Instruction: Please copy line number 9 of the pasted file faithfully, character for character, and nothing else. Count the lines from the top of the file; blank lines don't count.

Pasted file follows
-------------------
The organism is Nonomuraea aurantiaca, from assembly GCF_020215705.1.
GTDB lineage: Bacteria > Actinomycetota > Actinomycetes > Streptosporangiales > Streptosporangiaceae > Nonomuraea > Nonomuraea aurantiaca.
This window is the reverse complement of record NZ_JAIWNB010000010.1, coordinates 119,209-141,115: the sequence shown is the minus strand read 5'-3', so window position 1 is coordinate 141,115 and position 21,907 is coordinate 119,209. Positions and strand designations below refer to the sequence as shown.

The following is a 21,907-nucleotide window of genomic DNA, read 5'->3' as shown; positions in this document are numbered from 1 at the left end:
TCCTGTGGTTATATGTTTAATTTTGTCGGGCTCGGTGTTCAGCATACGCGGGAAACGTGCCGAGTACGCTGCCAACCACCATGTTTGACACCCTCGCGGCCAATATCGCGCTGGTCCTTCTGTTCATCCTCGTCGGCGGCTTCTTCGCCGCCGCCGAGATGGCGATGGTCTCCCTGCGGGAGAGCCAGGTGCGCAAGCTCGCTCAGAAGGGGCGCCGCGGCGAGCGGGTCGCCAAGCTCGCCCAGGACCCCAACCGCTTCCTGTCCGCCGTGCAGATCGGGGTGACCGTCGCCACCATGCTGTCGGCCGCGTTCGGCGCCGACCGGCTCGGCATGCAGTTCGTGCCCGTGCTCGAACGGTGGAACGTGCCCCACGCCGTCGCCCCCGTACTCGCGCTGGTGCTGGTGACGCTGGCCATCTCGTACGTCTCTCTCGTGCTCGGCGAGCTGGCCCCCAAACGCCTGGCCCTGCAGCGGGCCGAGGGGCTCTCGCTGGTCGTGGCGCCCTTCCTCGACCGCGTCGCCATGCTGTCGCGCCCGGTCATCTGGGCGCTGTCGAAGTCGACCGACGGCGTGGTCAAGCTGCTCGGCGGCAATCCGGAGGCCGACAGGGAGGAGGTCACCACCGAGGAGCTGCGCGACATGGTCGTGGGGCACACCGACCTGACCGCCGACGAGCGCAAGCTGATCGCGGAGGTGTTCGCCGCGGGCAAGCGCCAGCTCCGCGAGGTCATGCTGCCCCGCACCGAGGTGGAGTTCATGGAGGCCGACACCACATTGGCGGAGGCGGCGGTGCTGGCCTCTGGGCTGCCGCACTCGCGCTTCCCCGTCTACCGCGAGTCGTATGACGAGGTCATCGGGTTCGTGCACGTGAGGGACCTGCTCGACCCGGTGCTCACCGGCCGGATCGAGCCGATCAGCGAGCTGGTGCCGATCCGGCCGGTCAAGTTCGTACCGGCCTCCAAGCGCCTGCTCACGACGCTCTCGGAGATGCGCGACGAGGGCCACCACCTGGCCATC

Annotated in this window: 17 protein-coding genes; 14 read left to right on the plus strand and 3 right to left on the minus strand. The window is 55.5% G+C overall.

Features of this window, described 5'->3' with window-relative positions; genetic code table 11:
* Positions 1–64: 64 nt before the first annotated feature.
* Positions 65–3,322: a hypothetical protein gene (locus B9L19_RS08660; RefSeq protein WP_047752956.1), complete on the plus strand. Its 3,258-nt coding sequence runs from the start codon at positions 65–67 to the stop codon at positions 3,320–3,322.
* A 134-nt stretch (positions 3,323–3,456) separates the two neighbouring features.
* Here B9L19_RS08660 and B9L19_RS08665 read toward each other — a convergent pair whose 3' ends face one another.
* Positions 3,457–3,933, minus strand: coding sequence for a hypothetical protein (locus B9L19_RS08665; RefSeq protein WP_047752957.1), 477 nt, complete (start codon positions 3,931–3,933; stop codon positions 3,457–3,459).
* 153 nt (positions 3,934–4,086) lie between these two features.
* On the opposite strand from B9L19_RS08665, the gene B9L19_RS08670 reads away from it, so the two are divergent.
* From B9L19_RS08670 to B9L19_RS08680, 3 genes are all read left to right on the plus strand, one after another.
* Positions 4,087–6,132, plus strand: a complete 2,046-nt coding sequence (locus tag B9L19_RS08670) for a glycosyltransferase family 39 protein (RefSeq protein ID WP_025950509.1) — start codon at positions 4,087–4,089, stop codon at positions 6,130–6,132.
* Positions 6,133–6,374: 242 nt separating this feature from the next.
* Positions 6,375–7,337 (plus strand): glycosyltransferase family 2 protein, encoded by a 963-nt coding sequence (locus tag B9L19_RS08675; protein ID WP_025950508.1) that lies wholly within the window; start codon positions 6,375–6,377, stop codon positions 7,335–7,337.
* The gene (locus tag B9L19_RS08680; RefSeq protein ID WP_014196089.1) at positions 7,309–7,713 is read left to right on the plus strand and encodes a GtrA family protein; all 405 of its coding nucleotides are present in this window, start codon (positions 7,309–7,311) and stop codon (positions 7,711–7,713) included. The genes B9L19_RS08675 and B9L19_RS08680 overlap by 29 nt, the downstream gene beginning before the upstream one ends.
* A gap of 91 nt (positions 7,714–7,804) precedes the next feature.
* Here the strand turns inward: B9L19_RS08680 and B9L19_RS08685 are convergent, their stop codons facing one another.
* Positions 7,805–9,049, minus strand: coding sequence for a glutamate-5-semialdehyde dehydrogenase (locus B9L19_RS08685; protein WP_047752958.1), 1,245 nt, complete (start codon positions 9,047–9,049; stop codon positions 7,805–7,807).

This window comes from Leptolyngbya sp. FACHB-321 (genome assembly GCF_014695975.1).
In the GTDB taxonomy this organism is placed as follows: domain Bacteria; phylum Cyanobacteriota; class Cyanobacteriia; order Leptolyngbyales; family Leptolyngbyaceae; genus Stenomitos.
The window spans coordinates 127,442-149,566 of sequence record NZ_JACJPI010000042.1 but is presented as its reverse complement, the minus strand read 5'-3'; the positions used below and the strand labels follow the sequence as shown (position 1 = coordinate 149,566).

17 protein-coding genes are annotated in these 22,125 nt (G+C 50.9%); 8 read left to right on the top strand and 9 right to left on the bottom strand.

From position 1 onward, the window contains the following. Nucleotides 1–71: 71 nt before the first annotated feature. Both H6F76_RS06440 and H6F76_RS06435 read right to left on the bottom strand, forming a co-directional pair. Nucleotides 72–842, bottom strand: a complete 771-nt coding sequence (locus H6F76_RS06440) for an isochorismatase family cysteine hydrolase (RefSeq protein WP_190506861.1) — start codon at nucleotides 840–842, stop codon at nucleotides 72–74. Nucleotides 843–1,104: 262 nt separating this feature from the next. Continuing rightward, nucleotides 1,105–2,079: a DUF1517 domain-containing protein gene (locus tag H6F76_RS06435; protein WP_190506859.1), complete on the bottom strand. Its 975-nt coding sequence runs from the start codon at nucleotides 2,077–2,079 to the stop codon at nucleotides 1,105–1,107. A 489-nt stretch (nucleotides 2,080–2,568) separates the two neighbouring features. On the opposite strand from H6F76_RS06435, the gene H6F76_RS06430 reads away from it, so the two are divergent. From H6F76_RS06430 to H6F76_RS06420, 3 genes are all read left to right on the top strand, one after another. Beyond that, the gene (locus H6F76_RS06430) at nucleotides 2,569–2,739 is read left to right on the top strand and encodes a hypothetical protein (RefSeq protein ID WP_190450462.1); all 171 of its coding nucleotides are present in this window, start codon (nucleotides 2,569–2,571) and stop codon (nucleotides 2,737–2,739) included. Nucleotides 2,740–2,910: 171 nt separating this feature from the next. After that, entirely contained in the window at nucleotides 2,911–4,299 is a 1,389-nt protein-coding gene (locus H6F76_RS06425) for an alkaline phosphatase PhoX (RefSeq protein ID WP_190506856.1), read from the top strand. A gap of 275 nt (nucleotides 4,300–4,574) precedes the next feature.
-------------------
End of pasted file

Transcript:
* Positions 65–3,322: a hypothetical protein gene (locus B9L19_RS08660; RefSeq protein WP_047752956.1), complete on the plus strand. Its 3,258-nt coding sequence runs from the start codon at positions 65–67 to the stop codon at positions 3,320–3,322.